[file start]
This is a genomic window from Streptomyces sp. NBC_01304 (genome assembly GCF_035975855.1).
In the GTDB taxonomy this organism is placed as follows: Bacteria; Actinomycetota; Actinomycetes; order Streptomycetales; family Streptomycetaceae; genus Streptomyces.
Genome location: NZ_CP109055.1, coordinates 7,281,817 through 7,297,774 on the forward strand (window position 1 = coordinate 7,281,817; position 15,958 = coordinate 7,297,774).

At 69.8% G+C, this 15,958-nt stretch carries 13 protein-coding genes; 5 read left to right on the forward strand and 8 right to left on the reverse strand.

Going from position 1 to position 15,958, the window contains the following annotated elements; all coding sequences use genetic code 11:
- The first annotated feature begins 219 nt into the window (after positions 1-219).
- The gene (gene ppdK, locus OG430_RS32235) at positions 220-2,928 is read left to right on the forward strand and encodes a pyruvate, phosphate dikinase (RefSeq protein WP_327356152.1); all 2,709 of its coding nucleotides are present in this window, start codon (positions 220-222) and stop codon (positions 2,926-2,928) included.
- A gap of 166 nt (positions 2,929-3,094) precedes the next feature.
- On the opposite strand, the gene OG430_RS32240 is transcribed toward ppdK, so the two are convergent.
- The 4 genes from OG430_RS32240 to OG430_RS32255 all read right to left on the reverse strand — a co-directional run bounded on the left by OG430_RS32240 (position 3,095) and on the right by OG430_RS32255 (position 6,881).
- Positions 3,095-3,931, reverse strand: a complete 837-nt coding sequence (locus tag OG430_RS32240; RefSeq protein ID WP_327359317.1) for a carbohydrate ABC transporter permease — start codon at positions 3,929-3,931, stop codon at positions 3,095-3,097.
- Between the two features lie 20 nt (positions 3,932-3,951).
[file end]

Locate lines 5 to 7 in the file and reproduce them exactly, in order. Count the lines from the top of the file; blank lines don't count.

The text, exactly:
Going from position 1 to position 15,958, the window contains the following annotated elements; all coding sequences use genetic code 11:
- The first annotated feature begins 219 nt into the window (after positions 1-219).
- The gene (gene ppdK, locus OG430_RS32235) at positions 220-2,928 is read left to right on the forward strand and encodes a pyruvate, phosphate dikinase (RefSeq protein WP_327356152.1); all 2,709 of its coding nucleotides are present in this window, start codon (positions 220-222) and stop codon (positions 2,926-2,928) included.